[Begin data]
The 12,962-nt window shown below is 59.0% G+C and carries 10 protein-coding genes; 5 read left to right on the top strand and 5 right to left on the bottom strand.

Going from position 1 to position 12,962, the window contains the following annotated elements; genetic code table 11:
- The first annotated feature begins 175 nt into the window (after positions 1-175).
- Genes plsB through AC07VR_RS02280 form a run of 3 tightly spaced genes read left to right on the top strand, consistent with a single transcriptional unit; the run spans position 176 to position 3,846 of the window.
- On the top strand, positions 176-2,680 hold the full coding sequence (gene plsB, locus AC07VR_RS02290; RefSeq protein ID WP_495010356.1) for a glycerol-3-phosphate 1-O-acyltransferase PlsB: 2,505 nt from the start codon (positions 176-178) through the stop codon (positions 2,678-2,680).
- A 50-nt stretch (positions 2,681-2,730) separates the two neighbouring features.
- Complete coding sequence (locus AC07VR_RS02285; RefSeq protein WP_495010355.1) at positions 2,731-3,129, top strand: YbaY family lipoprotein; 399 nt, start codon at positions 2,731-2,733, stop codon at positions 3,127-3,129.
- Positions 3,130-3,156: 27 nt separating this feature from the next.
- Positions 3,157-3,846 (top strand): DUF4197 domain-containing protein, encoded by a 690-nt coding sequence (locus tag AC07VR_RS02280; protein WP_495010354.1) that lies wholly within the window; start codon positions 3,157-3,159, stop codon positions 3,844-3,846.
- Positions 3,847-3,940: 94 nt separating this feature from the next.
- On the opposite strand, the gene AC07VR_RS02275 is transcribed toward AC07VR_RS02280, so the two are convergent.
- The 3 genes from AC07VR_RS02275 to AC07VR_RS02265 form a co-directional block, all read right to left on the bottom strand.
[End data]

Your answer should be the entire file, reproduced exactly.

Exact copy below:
The 12,962-nt window shown below is 59.0% G+C and carries 10 protein-coding genes; 5 read left to right on the top strand and 5 right to left on the bottom strand.

Going from position 1 to position 12,962, the window contains the following annotated elements; genetic code table 11:
- The first annotated feature begins 175 nt into the window (after positions 1-175).
- Genes plsB through AC07VR_RS02280 form a run of 3 tightly spaced genes read left to right on the top strand, consistent with a single transcriptional unit; the run spans position 176 to position 3,846 of the window.
- On the top strand, positions 176-2,680 hold the full coding sequence (gene plsB, locus AC07VR_RS02290; RefSeq protein ID WP_495010356.1) for a glycerol-3-phosphate 1-O-acyltransferase PlsB: 2,505 nt from the start codon (positions 176-178) through the stop codon (positions 2,678-2,680).
- A 50-nt stretch (positions 2,681-2,730) separates the two neighbouring features.
- Complete coding sequence (locus AC07VR_RS02285; RefSeq protein WP_495010355.1) at positions 2,731-3,129, top strand: YbaY family lipoprotein; 399 nt, start codon at positions 2,731-2,733, stop codon at positions 3,127-3,129.
- Positions 3,130-3,156: 27 nt separating this feature from the next.
- Positions 3,157-3,846 (top strand): DUF4197 domain-containing protein, encoded by a 690-nt coding sequence (locus tag AC07VR_RS02280; protein WP_495010354.1) that lies wholly within the window; start codon positions 3,157-3,159, stop codon positions 3,844-3,846.
- Positions 3,847-3,940: 94 nt separating this feature from the next.
- On the opposite strand, the gene AC07VR_RS02275 is transcribed toward AC07VR_RS02280, so the two are convergent.
- The 3 genes from AC07VR_RS02275 to AC07VR_RS02265 form a co-directional block, all read right to left on the bottom strand.